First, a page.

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Am Nat. 2004 Jul;164(1):E20-31. Epub 2004 May 28.

Affording larger brains: testing hypotheses of mammalian brain evolution on bats.

Author information

1
School of Life Sciences, University of Surrey Roehampton, West Hill, London SW15 3SN, United Kingdom. kj2107@columbia.edu

Abstract

Several major hypotheses have been proposed to explain how larger brains in mammals, such as those of humans, are afforded in energetic terms. To date, these have been largely tested on primates, with some cross-mammal analysis. We use morphological, ecological, and metabolic data for 313 species of bats to examine the allometry of brain mass and to test key predictions from three of these hypotheses: the direct metabolic constraint, expensive tissue, and maternal energy hypotheses. We confirm that megachiropteran bats (entirely fruit-eating) have larger brains for their body mass than microchiropteran bats (fruit-eating and non-fruit-eating) and fruit-eating species (Megachiroptera and Microchiroptera) have larger brains than non-fruit-eating species (Microchiroptera). Although our analyses demonstrate little or no support for any of the three hypotheses, we show that 95.9% of the variance in brain mass can be explained by the independent effects of gestation length and body mass. This indicates that among bats, the duration of maternal investment plays an important role in the adult brain mass finally obtained. These analyses serve to emphasis the crucial importance of testing the general applicability of macroevolutionary hypotheses (often developed in isolation in one clade) in multiple clades with different evolutionary histories.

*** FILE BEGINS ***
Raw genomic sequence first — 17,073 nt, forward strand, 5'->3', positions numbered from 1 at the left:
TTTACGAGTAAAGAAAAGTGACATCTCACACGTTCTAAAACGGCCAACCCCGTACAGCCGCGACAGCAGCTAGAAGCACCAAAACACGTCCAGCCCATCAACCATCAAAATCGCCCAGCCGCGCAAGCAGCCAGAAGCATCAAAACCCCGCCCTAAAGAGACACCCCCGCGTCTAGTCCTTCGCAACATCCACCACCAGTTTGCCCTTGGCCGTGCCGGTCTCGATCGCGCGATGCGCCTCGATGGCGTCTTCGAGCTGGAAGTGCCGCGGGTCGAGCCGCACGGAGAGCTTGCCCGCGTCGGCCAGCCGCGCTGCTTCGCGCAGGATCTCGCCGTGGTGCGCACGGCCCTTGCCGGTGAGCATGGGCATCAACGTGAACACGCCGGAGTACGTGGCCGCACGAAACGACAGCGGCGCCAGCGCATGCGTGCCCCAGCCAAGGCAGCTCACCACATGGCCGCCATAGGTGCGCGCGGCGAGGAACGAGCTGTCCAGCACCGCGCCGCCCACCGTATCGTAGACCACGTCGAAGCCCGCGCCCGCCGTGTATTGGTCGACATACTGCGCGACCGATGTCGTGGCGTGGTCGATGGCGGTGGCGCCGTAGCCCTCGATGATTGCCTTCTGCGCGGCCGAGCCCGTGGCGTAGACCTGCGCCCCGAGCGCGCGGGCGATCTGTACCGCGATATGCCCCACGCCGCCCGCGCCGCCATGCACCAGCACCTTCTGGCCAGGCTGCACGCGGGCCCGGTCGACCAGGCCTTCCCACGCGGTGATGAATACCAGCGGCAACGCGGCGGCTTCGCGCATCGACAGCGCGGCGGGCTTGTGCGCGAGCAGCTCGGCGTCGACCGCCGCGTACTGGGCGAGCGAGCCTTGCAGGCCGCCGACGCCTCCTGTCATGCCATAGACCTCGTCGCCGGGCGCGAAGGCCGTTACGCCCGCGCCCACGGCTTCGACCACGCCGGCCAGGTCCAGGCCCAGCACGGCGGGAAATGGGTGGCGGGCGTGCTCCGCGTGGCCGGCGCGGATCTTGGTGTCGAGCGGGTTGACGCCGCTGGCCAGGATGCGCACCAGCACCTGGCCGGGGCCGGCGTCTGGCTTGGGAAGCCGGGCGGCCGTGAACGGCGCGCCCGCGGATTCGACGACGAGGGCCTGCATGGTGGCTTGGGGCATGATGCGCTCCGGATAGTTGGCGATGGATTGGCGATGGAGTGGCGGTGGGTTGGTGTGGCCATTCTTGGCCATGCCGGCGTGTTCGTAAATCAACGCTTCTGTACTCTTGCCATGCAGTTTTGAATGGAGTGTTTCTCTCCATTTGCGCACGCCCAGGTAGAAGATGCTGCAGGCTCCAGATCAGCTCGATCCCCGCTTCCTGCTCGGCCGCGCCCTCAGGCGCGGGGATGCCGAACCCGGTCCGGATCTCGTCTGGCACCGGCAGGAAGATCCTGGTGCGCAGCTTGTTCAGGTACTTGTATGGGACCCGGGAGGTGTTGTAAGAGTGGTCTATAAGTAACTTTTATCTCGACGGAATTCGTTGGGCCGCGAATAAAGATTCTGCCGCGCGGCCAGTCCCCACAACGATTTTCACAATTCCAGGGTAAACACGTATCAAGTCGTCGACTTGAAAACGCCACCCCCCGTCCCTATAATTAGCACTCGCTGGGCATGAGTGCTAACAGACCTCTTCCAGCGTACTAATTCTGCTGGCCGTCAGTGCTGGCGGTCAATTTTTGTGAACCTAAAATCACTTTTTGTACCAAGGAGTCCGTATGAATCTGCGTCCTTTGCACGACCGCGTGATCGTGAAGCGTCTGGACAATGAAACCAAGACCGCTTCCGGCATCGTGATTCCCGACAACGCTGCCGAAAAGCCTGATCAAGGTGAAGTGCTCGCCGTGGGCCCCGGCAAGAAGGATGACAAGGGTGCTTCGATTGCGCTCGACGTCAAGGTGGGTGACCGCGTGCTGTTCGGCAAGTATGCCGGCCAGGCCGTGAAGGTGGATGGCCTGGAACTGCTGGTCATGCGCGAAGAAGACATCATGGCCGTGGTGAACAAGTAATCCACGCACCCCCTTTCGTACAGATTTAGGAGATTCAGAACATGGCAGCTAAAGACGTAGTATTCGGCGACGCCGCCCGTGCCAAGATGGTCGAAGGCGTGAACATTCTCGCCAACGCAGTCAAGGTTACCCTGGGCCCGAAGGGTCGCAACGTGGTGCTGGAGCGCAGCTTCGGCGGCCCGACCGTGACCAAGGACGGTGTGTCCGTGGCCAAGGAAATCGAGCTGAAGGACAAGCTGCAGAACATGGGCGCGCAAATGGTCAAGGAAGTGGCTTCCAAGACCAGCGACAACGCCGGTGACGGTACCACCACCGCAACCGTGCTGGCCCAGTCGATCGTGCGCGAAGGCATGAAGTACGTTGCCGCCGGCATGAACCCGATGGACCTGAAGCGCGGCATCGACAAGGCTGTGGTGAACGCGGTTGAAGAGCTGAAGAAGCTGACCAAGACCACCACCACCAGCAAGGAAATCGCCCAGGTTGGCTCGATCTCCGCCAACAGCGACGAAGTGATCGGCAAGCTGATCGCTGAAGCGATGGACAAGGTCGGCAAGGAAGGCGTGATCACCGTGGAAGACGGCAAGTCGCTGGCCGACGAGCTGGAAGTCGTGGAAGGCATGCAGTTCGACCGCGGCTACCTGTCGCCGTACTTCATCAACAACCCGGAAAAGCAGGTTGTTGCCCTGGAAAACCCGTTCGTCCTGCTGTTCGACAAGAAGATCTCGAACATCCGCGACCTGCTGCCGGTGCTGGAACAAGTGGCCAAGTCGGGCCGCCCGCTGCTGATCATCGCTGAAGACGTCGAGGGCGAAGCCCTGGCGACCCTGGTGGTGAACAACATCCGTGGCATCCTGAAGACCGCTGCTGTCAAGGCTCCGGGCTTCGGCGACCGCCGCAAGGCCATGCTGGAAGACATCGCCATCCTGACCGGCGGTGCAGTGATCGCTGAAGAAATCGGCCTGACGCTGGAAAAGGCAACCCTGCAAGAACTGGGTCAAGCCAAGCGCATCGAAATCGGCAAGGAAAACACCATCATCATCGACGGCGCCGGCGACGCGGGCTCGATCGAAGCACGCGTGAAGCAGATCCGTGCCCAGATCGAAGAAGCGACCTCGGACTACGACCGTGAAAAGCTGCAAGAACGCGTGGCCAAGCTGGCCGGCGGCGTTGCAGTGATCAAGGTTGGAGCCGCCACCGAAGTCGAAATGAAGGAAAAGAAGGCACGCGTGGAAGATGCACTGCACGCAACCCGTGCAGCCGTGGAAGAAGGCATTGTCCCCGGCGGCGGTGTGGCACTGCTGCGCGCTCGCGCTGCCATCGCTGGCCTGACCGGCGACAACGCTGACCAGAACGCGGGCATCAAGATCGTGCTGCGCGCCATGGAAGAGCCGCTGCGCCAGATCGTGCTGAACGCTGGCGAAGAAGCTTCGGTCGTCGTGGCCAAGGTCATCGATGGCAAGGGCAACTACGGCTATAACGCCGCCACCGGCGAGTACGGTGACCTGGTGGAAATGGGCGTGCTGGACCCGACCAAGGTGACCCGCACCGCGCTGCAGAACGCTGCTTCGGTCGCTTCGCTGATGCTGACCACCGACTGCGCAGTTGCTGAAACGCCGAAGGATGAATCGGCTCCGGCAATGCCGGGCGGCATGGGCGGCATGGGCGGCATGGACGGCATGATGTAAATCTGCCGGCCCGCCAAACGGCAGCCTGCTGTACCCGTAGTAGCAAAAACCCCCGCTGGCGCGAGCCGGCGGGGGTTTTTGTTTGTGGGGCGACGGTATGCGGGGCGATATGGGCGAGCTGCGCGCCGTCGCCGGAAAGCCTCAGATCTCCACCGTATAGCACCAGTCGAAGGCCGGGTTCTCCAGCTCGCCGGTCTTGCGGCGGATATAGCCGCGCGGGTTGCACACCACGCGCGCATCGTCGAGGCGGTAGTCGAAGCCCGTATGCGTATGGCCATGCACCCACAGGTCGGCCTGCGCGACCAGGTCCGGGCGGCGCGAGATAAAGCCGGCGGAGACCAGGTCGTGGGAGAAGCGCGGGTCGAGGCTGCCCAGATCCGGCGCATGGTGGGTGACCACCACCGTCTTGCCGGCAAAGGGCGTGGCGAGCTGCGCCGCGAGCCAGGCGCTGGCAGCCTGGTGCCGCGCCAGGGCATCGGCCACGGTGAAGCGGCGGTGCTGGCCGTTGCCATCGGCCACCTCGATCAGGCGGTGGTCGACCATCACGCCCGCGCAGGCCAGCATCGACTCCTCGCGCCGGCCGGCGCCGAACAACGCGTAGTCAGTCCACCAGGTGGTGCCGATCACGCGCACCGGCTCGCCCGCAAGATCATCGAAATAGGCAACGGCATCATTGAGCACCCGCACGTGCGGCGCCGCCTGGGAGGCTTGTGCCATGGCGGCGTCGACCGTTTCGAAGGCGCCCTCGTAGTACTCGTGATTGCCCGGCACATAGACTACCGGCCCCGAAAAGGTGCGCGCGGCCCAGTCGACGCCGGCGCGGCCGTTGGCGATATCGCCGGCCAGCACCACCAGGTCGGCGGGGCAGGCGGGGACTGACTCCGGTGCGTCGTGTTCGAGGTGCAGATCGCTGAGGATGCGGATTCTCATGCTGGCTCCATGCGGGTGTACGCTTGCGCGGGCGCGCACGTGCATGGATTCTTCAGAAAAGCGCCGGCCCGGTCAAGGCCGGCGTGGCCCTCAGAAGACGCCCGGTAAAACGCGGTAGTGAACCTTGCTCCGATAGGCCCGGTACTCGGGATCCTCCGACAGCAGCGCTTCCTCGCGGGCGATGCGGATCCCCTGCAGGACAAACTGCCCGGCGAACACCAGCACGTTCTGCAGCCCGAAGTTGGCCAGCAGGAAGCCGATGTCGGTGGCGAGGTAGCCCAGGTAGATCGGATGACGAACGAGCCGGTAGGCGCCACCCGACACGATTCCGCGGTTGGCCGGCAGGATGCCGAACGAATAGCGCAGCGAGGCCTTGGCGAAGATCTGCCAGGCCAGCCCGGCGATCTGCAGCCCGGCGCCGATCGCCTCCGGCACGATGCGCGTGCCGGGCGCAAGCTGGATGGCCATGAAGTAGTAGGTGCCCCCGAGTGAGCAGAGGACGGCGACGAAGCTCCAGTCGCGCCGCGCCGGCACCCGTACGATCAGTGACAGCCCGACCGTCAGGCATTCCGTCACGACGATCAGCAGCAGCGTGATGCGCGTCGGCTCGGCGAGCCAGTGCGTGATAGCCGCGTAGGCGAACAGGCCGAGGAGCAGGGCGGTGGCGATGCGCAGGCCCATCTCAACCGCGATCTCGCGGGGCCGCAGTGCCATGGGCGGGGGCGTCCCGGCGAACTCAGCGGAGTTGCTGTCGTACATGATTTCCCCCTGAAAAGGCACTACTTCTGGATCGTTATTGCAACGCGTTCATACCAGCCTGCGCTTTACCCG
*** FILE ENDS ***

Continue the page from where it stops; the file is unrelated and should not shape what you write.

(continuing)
PMID:
15266377
DOI:
10.1086/421334
[Indexed for MEDLINE]

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